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Stephen Walker with the Skoda Octavia RS. This car was driven 313 kilometres around suburban Melbourne. (copyright image) (copyright image) (copyright image) (copyright image)

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ROAD TEST:   Skoda Octavia RS  (diesel/manual)

by Stephen Walker

24th June, 2010

Home > Road Tests > Skoda

Skoda has been back in Australian showrooms for over two years now. Although, it cannot be said that the Czech company has had an easy time in establishing itself down under. In reality, it is a 'given' that Skoda will not make it to the local best-seller list any time soon.

Sure, the brand is established in some 100 markets around the world. In fact, Skoda is an admired marque in Germany and the UK where a wide range of models has made the Volkswagen owned brand a success.

However, any study of Australian automotive history will promptly determine that even today's successful brands (such as Toyota, Mitsubishi and Nissan, for example, took some time to establish themselves when they arrived during the 1960s. Later success stories, such as Kia and Suzuki, also took a number of years to firmly establish themselves in our marketplace.

The complexities of the market and the expansive nature of our new car market during the past two decades or so has seen car buying as a lifestyle choice more so than ever. Decades ago the acquisition of a vehicle was solely a transportation or convenience (personal and/or business) issue, with a heavy emphasis on the vehicle price and the related operating costs. But today's market has people buying a vehicle/s for lifestyle choices as well as the traditional reasons.

Skoda should be viewed as an easy 'fit' into the local market for quite a number of reasons. This is particularly the case with the Octavia range of liftbacks and wagons. History reveals 'Aussies' gain a great deal of satisfaction from a largish car that features a roomy interior with good performance. Value has also been a factor, too. But an even more important consideration these days is the perceived style that a car offers. That is, many folks want a car that is "cool", trendy in other words. Hence the external styling, the pose value if you wish, is often the number one item on the shopping list for some buyers. Nothing wrong with that, car companies are falling over themselves to appeal to all manner of buyers, with all manner of products. That's why the market is so expansive. Sellers are looking for buyers and buyers are looking for sellers. Supply and demand working at its best, in our free market environment.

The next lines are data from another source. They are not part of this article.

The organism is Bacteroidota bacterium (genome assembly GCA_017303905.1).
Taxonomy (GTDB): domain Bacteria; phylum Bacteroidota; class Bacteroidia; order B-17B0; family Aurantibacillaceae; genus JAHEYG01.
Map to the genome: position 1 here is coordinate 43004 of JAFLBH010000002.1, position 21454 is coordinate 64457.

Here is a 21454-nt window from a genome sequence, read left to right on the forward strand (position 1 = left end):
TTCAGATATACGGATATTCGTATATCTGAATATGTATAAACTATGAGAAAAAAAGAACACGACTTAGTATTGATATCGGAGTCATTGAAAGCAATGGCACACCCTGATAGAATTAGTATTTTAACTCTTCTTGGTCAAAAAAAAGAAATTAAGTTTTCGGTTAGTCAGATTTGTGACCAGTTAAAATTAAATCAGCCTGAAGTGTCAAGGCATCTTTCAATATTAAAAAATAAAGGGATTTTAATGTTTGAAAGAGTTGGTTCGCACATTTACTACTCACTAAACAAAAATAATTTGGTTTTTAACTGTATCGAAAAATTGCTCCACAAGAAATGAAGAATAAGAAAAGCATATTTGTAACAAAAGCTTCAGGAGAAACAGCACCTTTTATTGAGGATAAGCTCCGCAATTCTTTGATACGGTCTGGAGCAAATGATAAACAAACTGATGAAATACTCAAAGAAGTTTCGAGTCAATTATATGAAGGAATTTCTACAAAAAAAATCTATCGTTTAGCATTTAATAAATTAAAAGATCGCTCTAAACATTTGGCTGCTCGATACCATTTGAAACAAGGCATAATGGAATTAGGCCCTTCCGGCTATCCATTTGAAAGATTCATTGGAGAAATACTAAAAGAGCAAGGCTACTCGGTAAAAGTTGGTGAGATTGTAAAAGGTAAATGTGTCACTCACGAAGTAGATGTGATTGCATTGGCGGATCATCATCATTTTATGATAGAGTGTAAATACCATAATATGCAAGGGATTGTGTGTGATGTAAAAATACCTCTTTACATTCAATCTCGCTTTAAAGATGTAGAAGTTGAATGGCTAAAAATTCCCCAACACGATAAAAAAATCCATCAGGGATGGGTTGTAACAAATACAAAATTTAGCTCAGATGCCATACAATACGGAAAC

The Skoda Octavia offers an appealing mix of traditional Australian values. For example, reliability, durability, roominess, comfort and value have been sought after attributes for generations of Australian motorists. The Octavia offers each of these qualities in abundance.

Past exposure to the Skoda Octavia has impressed me greatly. The drive experience is pleasing, no doubt about that. But the highlight of two previous experiences with Octavia had me witness 44 degree days in both Perth (2007) and Melbourne (2008). Yet, in the Octavia, the air conditioning worked so well that I was sure it was just 19 degrees! This impressive performance of the air conditioning has convinced me that "cool" takes on a new meaning in the Skoda Octavia.

Our recent drive of the new Skoda Octavia RS wagon sees us benefit from exposure to the new version of Skoda's sporty number. The performance orientated RS is still available with the VW Golf GTI engine, but a high performance diesel is now on the company's product list. Our drive car, on this occasion, was the diesel (TDI) engined, 6 speed manual transmission equipped Octavia RS wagon.

This engine is utilised, in the traditional manner for VW brands, across a broad range of models.

Whilst diesels are popular in Europe, even in performance models, petrol engines still remain in favour locally. However, recent swings to diesels and the ever increasing availability of diesel engined cars will continue to see a switch in preference to the more fuel efficient diesel cars. Of course, reduced CO2 emissions is another benefit of the modern day diesel. However, the diesel models are $2,000 more expensive than the identical petrol powered models. That alone will be a deciding factor for many buyers, especially those that don't cover a lot of kilometres and, therefore, they will no doubt stay with petrol power. However, those covering big distances will quickly see the benefit of lower daily running costs with the fuel efficient diesel.